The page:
Jocelyn’s heart leapt as she rushed back to her room with her prize, which she had to turn almost inside out before she found it, the small scrap of canvas bearing an oil painting of a pair of forget-me-nots, done in Elsa’s style, and she began to weep with the relief of it, Elsa still loved her.


Part 1

Eye of the Beholder

This is my response to the six sentence word prompt of MUNDANE, by girlontheedge. We have returned to Faerie this week, where the fickle nature of the Fae is shown, when they choose to give Casey exactly what she wants. Poor Casey.


When Casey stepped into the ring of mushrooms and demanded visitations, she crossed into another world where she had experienced wonders beyond compare; she seen the greenest of all grasses, waterfalls that ran in rainbows, and flowers so beautiful that there were not words to describe them.

When she returned, finding only seconds had passed, she had believed that she had been given the gift she had so rightly deserved. Her art went from average, to extraordinary, as buyers lined up for a chance to bid on her glimpses into the strange new world she nonsensically called “Otherland”. They called her a visionary, and her contemporaries wondered how she could so easily let go of such extraordinary work, as it was said she didn’t keep a single one for herself.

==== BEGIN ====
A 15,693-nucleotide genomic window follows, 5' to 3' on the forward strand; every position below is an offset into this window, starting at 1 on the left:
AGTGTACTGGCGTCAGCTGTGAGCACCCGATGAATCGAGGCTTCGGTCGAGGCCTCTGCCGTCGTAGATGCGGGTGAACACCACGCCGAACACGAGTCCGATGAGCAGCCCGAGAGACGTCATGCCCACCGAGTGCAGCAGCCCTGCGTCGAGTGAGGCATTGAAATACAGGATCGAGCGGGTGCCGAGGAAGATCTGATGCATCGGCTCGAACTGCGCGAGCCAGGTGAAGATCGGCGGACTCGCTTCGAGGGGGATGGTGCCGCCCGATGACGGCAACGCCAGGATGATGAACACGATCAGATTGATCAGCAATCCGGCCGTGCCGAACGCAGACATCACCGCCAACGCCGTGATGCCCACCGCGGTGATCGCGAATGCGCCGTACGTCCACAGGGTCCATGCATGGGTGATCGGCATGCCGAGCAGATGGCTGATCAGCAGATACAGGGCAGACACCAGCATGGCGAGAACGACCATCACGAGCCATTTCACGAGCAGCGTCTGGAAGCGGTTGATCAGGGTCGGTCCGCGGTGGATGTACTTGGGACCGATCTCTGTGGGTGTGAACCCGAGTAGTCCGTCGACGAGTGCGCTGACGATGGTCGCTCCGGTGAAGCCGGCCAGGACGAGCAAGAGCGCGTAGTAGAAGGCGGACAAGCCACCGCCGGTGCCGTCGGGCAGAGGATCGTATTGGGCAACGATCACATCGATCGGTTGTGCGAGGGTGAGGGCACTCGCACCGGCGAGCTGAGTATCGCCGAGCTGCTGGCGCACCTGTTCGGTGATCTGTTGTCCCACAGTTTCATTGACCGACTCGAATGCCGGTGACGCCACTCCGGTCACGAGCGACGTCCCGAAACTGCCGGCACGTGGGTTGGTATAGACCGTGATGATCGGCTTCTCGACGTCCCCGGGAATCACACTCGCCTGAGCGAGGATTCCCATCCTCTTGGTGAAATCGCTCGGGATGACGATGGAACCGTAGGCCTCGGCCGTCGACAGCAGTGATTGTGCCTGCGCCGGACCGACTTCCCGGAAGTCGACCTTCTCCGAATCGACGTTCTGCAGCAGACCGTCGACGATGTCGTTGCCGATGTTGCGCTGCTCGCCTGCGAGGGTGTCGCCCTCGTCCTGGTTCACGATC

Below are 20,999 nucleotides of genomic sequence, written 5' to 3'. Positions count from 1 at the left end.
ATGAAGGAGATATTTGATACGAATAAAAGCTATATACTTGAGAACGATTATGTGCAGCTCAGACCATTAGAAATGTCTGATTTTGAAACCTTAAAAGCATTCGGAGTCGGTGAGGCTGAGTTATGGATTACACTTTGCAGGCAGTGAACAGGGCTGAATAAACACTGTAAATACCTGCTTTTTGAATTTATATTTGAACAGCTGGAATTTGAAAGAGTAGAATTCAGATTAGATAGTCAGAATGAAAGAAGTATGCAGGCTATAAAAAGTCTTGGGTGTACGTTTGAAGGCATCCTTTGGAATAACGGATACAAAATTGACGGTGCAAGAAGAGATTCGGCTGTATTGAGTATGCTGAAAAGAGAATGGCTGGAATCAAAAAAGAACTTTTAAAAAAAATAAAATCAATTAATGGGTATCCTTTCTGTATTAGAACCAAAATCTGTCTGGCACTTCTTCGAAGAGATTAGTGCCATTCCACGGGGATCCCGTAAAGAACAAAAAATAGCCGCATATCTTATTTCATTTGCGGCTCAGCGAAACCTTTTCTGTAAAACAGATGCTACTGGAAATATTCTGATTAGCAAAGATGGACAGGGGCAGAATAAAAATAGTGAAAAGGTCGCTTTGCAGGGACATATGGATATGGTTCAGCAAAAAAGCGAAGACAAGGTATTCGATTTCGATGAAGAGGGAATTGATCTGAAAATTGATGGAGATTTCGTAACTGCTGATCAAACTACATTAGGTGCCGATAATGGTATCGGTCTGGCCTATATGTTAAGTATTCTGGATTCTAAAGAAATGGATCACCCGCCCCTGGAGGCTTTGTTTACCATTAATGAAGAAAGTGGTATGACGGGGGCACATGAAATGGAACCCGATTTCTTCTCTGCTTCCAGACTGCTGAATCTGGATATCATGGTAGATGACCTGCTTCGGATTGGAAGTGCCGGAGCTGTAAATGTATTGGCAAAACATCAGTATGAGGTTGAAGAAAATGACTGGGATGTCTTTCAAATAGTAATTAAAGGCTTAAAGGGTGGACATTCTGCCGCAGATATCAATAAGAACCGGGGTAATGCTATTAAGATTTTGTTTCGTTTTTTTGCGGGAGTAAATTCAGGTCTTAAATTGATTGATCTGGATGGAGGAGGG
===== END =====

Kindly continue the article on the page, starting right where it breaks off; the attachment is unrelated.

No one saw the toll it was taking, as she frantically filled canvas after canvas, trying to recreate something that hovered just out of reach at the very edges of her memories. She mixed palate after palate, but could never quite recreate the colors she had seen, this world lacking the pigmentation required, and each time she finished and saw the pale imitation she had created, she wanted it out of her sight immediately, it’s very presence mocking her in her failure.

What at first had seemed a gift, now seemed a curse, torturing her for her arrogance, leaving her longing for a place she could not return to, and now unable to see anything but dull lifelessness in the mundane world that surrounded her.